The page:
An Ode to Ardis

I just added a note to the right sidebar of “links to Gently Hew Stone.”  Ardis at Keepapitchinin has included me in her collection of interesting links again, bringing her total of recommendations of me to five, making her by far my most frequent sponsor.  I’ve enjoyed tons of hits from visitors directed from Ardis.

It’s a foregone conclusion that most, if not all, of my readers are familiar with Keepapitchinin.  In case not, it’s a smorgasbord of writings from throughout Mormon history that show what our culture used to be like.  Ardis is a terrific historian who finds old journals and periodicals and mines them for everything from jokes to embarrassing mistakes to inspiring ideas that we’ve forgotten.  Her blog constitutes the Latter-day Saints’ most varied, reliable, and useful mirror of its face today and window into its past.

So why in the world is she deigning to bestow her grace upon this blog?  Near as I can tell, all we have in common is that we’re carbon-based life forms who happen to be Mormon and who have roots in Southern Nevada. 

Lorenzo de' Medici, not to be confused with Ardis

Lorenzo de' Medici, not to be confused with Ardis

Perhaps Ardis wants to encourage the growth of smaller, needy blogs.  Maybe she is using the power accumulated by her work to foster the development of less fortunate writers.  Struggling artists in the Renaissance had the Medici family; I have Ardis. 

Well, then, I lament that I do not have a great artistic achievement to offer as a tribute to my patron’s honor, but I do have something that might tickle her fancy and offer an appropriate thank you: in 2002, I was called as ward librarian for the Lindell and Sahara chapel here in Vegas (I’m still the only male ward librarian I’ve ever heard of).  Ours was the only ward in the building at the time, and I was given marching orders by the bishop to organize or clean out decades of outdated, unused materials.  I took to the task with aplomb.  Below is a list from my journal, only partially recording some of the gems I came across in the drawers, shelves, and cabinets of that old chapel’s Amazonian jungle collection:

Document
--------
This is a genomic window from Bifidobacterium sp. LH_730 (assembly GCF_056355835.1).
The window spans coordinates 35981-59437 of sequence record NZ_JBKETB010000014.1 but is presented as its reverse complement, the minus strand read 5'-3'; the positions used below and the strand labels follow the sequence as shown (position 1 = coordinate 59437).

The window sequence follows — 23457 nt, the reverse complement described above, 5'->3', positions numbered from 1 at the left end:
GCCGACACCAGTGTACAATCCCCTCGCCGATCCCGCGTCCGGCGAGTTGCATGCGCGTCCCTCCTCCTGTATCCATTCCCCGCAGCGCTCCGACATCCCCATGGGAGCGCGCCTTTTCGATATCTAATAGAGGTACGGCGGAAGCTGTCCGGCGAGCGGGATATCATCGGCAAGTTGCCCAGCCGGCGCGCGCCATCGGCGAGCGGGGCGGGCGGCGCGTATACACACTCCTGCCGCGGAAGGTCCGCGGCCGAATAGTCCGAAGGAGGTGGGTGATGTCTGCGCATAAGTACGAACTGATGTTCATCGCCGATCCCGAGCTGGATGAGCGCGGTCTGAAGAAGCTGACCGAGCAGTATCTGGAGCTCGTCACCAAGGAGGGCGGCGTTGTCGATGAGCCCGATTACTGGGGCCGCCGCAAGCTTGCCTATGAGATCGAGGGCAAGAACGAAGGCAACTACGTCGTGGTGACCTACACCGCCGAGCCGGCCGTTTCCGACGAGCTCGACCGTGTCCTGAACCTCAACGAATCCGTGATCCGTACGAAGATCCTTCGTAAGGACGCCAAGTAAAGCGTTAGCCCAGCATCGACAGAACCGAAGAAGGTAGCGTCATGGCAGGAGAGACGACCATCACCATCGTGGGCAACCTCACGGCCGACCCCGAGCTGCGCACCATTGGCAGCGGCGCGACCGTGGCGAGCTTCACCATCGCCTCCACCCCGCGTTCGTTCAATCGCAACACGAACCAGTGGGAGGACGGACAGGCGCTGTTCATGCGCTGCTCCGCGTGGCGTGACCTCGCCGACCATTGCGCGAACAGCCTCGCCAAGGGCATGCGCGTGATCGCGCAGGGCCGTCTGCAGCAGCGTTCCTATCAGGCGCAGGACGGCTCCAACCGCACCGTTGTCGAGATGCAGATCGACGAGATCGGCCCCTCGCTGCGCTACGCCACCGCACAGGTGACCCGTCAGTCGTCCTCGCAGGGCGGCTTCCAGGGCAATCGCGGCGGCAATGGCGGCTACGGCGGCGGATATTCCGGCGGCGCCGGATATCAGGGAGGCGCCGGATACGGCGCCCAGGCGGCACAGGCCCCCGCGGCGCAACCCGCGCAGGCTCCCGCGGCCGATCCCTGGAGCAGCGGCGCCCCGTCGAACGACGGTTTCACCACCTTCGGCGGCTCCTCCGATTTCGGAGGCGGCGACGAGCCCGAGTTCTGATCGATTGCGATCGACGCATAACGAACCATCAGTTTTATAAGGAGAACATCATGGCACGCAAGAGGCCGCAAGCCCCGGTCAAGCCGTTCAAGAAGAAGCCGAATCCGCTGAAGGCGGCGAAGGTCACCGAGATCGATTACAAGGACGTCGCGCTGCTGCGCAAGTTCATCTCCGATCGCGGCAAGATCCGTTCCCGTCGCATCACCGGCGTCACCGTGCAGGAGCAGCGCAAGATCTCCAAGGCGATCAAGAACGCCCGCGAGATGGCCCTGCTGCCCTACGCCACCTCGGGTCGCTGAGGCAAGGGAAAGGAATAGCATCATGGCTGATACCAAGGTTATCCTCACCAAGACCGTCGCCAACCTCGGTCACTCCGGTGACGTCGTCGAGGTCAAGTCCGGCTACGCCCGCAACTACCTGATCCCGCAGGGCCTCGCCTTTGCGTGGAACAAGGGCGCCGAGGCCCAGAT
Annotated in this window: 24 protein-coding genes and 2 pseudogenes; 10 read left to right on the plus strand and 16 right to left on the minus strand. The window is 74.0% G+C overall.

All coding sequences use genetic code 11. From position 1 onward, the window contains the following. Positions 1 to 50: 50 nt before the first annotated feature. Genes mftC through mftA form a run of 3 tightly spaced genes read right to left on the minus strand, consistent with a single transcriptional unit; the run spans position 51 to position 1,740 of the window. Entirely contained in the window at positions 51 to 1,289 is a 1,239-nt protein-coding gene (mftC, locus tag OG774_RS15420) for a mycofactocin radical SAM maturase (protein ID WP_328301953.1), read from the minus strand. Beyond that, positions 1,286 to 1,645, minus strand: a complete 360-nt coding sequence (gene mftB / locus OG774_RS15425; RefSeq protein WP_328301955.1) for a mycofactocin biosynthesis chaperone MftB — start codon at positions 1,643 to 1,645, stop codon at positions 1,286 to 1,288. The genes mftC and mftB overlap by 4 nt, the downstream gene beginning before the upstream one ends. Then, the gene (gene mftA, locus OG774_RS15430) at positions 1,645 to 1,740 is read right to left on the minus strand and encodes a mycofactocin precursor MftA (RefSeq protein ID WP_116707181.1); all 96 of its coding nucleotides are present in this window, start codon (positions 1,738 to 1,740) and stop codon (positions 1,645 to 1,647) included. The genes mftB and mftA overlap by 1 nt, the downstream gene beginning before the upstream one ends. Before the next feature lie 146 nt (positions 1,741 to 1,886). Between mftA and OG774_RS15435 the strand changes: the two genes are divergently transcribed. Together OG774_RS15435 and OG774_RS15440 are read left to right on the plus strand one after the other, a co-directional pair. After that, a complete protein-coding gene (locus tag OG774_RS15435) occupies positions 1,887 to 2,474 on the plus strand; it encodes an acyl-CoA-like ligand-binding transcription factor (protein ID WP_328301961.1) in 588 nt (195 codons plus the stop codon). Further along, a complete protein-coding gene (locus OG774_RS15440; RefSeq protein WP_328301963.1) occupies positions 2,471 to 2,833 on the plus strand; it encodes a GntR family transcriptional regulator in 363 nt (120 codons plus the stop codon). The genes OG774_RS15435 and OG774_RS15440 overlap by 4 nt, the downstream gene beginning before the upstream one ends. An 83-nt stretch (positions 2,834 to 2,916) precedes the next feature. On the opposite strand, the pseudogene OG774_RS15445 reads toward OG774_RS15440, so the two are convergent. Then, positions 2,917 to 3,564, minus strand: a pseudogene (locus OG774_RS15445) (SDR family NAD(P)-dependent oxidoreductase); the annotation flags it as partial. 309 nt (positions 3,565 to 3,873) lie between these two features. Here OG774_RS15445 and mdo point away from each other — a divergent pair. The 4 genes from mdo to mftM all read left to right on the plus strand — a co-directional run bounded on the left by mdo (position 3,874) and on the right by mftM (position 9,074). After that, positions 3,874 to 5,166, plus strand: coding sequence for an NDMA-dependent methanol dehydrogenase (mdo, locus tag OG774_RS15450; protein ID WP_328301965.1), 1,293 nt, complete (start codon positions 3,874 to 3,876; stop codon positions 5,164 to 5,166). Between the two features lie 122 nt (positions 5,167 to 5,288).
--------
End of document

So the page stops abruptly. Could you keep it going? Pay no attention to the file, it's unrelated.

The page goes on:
• building blueprints
  • two lb. barbell
  • orange plush pumpkin
  • service log for unspecified equipment, last entry dated 7/93
  • office supply store catalog, 1986
  • Primary flannel boards and records (45s), dated 1963-1969
  • ten pair of left handed scissors, all in original packaging, priced 49¢ each
  • Relief Society cultural refinement kit, 1978
  • cassette recorder stiil in box, with K-Mart price tag, $25
  • one copy of paperback self help book, Waiting…, apparently for girls whose boyfriends were on missions, 1981
  • Ensign index, 1981-1985
  • Portrait of First Presidency and Twelve Apostles, under Joseph Fielding Smith
  • And my favorite: two cardboard covered wagons (presumably made in Primary) made with menus from the Sands casino.  Menus dated 1959. 

2 comments on “An Ode to Ardis

  1. What a random collection of stuff! It’s like modern archaeology. I especially love the thought of covered wagons made from casino menus.

    Oh, and my ward’s librarian is male.

  2. Keri, thanks for the info! Pioneer wagons made from casino menus is very Vegas, don’t you think? Especially since the Sands isn’t around anymore. And good to know I’m not alone in the librarian department.

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